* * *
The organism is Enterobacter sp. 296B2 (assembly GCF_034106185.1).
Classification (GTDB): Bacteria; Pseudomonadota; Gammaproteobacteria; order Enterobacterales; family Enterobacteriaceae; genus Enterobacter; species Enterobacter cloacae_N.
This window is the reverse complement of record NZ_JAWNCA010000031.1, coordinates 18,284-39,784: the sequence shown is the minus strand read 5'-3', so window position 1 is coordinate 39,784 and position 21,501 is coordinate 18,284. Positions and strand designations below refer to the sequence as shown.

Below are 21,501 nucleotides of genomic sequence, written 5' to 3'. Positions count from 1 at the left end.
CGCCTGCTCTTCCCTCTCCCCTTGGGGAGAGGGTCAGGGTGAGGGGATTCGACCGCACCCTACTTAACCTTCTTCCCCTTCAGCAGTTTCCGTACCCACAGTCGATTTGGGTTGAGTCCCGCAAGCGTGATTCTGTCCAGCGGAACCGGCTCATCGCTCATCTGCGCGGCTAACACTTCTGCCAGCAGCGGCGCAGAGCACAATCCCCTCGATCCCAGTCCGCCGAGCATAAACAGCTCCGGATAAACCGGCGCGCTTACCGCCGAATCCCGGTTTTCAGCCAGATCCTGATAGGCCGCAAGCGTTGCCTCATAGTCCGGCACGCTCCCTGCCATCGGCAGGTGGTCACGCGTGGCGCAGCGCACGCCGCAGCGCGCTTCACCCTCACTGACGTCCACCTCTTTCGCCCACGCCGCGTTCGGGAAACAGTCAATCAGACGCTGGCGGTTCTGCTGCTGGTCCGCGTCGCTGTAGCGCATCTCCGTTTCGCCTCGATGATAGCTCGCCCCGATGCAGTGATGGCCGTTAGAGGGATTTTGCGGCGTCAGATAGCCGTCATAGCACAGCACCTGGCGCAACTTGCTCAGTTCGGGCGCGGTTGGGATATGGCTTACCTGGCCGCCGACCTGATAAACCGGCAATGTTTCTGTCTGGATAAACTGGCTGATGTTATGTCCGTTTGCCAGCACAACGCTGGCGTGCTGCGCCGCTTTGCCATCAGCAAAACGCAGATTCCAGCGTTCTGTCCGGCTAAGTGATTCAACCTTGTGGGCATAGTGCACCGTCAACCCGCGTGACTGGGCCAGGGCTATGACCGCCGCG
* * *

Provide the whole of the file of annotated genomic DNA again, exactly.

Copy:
The organism is Enterobacter sp. 296B2 (assembly GCF_034106185.1).
Classification (GTDB): Bacteria; Pseudomonadota; Gammaproteobacteria; order Enterobacterales; family Enterobacteriaceae; genus Enterobacter; species Enterobacter cloacae_N.
This window is the reverse complement of record NZ_JAWNCA010000031.1, coordinates 18,284-39,784: the sequence shown is the minus strand read 5'-3', so window position 1 is coordinate 39,784 and position 21,501 is coordinate 18,284. Positions and strand designations below refer to the sequence as shown.

Below are 21,501 nucleotides of genomic sequence, written 5' to 3'. Positions count from 1 at the left end.
CGCCTGCTCTTCCCTCTCCCCTTGGGGAGAGGGTCAGGGTGAGGGGATTCGACCGCACCCTACTTAACCTTCTTCCCCTTCAGCAGTTTCCGTACCCACAGTCGATTTGGGTTGAGTCCCGCAAGCGTGATTCTGTCCAGCGGAACCGGCTCATCGCTCATCTGCGCGGCTAACACTTCTGCCAGCAGCGGCGCAGAGCACAATCCCCTCGATCCCAGTCCGCCGAGCATAAACAGCTCCGGATAAACCGGCGCGCTTACCGCCGAATCCCGGTTTTCAGCCAGATCCTGATAGGCCGCAAGCGTTGCCTCATAGTCCGGCACGCTCCCTGCCATCGGCAGGTGGTCACGCGTGGCGCAGCGCACGCCGCAGCGCGCTTCACCCTCACTGACGTCCACCTCTTTCGCCCACGCCGCGTTCGGGAAACAGTCAATCAGACGCTGGCGGTTCTGCTGCTGGTCCGCGTCGCTGTAGCGCATCTCCGTTTCGCCTCGATGATAGCTCGCCCCGATGCAGTGATGGCCGTTAGAGGGATTTTGCGGCGTCAGATAGCCGTCATAGCACAGCACCTGGCGCAACTTGCTCAGTTCGGGCGCGGTTGGGATATGGCTTACCTGGCCGCCGACCTGATAAACCGGCAATGTTTCTGTCTGGATAAACTGGCTGATGTTATGTCCGTTTGCCAGCACAACGCTGGCGTGCTGCGCCGCTTTGCCATCAGCAAAACGCAGATTCCAGCGTTCTGTCCGGCTAAGTGATTCAACCTTGTGGGCATAGTGCACCGTCAACCCGCGTGACTGGGCCAGGGCTATGACCGCCGCG